woensdag 6 juni 2007

GUI's should be simple, attractive and user friendly

Ok I'm a programmer and graphical design is just not my thing. But that doesn't mean my applications don't need an appealing frontend.

So let's see what I do to present my applications without shame. Any comments are more then welcome I'm here to log my solutions and to learn from people reading them.

I'm going to explain my methods for graphical design of web applications. Mostly HTML, CSS and a bit of javascripting. Swing is been to long to log any information on that.

technical


It's important to seperate your view (fronted) from the logic and backend. The same way you should seperate your styling from the presentation. Meaning you'll be writing plain HTML and add a reference to your external css file. This way you can simply change the look'n feel, make several themes, ...

usability


Don't forget about usability, make your applicatons available to everyone. Meaning you'll have to provide the alt attribute for your img tag, title for a tags, ...

More in general it's always good to know where you are so make a crumbtrail on your page. This is easily automated by letting a tokenizer play with your request url.

Read more about usability, I'm no expert.

html/css


div vs table


You'll need a gross layout first. Sketch some sections like header, menu, content, footer, crumbtrail, ... on your page and translate these to HTML using div elements with an id. Don't use tables for this. Tables are ment for listing data in... tables indeed. Not for positioning.

A simple position is the header on top, a menu on the left (and another on the right?), your content in the middle and a footer to end your page with.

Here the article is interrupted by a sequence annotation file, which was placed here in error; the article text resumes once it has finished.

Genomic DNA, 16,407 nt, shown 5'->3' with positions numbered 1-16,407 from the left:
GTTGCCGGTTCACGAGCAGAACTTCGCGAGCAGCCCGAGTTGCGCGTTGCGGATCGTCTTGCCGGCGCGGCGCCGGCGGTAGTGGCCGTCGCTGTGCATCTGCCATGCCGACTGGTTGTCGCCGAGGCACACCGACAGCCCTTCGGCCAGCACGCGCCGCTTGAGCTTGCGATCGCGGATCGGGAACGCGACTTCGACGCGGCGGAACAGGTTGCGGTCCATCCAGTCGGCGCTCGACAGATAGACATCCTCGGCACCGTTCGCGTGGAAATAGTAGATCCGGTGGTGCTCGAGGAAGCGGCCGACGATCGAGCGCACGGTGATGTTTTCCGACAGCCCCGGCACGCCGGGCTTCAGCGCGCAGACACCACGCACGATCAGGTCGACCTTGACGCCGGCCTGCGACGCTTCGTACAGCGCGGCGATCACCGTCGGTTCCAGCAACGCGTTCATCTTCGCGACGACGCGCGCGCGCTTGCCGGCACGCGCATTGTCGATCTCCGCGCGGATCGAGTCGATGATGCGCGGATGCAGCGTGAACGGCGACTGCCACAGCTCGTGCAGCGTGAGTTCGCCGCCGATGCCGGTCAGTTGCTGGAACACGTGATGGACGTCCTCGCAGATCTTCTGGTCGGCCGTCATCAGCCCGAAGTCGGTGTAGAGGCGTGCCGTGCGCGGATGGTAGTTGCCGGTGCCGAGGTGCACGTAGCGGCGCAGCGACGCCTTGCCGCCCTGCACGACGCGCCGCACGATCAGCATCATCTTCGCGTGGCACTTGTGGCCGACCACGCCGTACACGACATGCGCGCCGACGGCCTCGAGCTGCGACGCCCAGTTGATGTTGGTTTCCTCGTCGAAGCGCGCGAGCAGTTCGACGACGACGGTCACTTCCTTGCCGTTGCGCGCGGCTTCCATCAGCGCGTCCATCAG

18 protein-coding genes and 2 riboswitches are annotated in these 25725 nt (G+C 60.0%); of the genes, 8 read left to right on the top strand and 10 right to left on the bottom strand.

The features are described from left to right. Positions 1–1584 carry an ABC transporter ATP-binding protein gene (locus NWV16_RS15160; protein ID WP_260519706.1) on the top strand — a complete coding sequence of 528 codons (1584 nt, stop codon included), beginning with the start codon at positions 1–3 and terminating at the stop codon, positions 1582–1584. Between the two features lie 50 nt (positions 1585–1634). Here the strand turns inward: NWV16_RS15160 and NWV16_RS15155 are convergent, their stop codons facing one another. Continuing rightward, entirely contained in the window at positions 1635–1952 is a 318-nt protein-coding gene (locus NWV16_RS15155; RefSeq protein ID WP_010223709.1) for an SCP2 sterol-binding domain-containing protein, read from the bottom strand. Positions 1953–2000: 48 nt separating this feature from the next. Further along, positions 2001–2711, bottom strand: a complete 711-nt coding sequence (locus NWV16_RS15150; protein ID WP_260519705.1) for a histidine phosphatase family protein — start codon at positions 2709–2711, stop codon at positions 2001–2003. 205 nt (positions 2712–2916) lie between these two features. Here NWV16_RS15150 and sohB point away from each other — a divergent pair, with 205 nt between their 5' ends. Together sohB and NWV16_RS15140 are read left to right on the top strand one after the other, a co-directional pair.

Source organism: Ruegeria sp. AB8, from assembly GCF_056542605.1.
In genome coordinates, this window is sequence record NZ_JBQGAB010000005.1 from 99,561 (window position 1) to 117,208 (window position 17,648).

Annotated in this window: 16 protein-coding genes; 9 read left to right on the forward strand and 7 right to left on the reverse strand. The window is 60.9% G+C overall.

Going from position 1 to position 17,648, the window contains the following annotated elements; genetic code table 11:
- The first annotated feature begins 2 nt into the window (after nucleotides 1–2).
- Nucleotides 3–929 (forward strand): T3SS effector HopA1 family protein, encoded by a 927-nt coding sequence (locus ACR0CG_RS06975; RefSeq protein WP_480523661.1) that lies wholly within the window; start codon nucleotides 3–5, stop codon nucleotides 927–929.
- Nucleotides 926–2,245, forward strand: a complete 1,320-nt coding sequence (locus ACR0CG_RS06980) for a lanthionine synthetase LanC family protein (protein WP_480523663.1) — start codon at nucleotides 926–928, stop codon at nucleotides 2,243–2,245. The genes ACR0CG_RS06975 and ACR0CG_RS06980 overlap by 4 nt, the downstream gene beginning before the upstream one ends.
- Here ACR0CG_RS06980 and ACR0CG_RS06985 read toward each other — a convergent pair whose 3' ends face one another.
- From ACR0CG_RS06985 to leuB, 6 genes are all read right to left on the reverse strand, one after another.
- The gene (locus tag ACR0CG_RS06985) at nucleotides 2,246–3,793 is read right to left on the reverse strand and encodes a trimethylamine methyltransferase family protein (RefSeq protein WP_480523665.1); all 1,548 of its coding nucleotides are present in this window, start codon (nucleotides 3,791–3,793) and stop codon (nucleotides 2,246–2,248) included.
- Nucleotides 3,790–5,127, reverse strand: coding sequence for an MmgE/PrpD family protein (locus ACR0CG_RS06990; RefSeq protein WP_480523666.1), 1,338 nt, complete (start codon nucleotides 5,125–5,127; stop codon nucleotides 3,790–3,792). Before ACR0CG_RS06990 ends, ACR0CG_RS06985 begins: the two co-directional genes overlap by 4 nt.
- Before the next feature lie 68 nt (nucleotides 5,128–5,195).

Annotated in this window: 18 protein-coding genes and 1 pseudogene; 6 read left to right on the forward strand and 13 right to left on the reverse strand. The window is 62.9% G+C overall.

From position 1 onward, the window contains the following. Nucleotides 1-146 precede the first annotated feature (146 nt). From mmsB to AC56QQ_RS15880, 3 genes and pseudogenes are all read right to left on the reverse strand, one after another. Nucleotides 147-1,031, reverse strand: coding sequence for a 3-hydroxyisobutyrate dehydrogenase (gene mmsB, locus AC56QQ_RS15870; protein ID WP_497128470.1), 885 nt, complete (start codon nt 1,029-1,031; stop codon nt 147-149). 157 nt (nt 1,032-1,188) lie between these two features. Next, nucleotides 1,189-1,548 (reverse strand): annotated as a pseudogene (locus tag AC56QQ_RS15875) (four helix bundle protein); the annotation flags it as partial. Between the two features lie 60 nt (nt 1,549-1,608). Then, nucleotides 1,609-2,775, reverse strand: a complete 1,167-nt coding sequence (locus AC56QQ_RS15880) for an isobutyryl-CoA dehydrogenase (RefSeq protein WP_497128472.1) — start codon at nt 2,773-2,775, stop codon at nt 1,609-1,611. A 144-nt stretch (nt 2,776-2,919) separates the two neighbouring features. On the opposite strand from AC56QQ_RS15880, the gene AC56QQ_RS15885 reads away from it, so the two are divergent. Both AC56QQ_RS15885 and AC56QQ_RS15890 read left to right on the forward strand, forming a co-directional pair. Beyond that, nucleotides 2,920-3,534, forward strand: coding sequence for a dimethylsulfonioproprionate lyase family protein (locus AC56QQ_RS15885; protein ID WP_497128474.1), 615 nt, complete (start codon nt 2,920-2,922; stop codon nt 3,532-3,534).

By putting al these elements in a container div you can set a width for your website or some other general stuff (no need to change body for that).

You might want to refer to the strict doctype for better support on different browsers.


<!DOCTYPE HTML PUBLIC "-//W3C//DTD HTML 4.01 Transitional//EN">
<html>
<head>
<meta http-equiv="Content-Type" content="text/html; charset=ISO-8859-1">
<title>Insert title here</title>
</head>
<body>
<div id="container">
    <div id="header">header</div>
    <div id="leftmenu">leftmenu</div>
    <div id="rightmenu">rightmenu</div>
    <div id="content">contentv/div>
    <div id="footer">footer</div>
</div>
</body>
</html>


For the css try the editCSS firefox plugin so you can give this website a rocking layout. Also read my blog about colors to get a cool colorscheme.

You can get some dummy text for visualising your pages at http://www.lipsum.com/.


Referring to the div elements is done with the id css selector shown below. I'll only give you some positioning css and borders so you can see you don't need any tables. Colors and an actual design is up to you. You might want some inspiration.